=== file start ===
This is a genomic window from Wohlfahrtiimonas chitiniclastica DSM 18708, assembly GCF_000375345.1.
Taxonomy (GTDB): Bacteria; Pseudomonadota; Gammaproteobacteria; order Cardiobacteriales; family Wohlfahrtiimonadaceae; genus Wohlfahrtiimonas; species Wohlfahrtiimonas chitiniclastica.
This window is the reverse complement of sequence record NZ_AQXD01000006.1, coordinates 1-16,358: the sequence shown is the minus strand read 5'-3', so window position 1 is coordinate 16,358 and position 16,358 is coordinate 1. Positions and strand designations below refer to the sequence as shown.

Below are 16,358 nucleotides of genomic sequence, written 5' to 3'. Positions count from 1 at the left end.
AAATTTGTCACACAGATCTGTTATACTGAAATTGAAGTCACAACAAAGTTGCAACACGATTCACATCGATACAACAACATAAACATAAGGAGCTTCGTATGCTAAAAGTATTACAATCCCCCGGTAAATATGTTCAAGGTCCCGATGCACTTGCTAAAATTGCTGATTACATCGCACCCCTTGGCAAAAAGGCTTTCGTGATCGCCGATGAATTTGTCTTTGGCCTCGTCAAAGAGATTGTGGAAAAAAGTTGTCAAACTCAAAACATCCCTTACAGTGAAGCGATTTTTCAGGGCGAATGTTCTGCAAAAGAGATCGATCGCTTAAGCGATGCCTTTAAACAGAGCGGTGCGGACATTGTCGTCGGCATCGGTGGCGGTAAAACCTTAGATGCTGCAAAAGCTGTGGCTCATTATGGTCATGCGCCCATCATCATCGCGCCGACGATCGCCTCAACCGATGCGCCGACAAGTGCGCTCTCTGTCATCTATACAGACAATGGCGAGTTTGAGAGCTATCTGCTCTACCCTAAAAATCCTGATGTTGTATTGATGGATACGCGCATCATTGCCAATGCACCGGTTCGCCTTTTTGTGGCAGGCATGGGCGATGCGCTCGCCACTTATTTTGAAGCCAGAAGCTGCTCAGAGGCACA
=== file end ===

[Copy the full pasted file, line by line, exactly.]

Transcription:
This is a genomic window from Wohlfahrtiimonas chitiniclastica DSM 18708, assembly GCF_000375345.1.
Taxonomy (GTDB): Bacteria; Pseudomonadota; Gammaproteobacteria; order Cardiobacteriales; family Wohlfahrtiimonadaceae; genus Wohlfahrtiimonas; species Wohlfahrtiimonas chitiniclastica.
This window is the reverse complement of sequence record NZ_AQXD01000006.1, coordinates 1-16,358: the sequence shown is the minus strand read 5'-3', so window position 1 is coordinate 16,358 and position 16,358 is coordinate 1. Positions and strand designations below refer to the sequence as shown.

Below are 16,358 nucleotides of genomic sequence, written 5' to 3'. Positions count from 1 at the left end.
AAATTTGTCACACAGATCTGTTATACTGAAATTGAAGTCACAACAAAGTTGCAACACGATTCACATCGATACAACAACATAAACATAAGGAGCTTCGTATGCTAAAAGTATTACAATCCCCCGGTAAATATGTTCAAGGTCCCGATGCACTTGCTAAAATTGCTGATTACATCGCACCCCTTGGCAAAAAGGCTTTCGTGATCGCCGATGAATTTGTCTTTGGCCTCGTCAAAGAGATTGTGGAAAAAAGTTGTCAAACTCAAAACATCCCTTACAGTGAAGCGATTTTTCAGGGCGAATGTTCTGCAAAAGAGATCGATCGCTTAAGCGATGCCTTTAAACAGAGCGGTGCGGACATTGTCGTCGGCATCGGTGGCGGTAAAACCTTAGATGCTGCAAAAGCTGTGGCTCATTATGGTCATGCGCCCATCATCATCGCGCCGACGATCGCCTCAACCGATGCGCCGACAAGTGCGCTCTCTGTCATCTATACAGACAATGGCGAGTTTGAGAGCTATCTGCTCTACCCTAAAAATCCTGATGTTGTATTGATGGATACGCGCATCATTGCCAATGCACCGGTTCGCCTTTTTGTGGCAGGCATGGGCGATGCGCTCGCCACTTATTTTGAAGCCAGAAGCTGCTCAGAGGCACA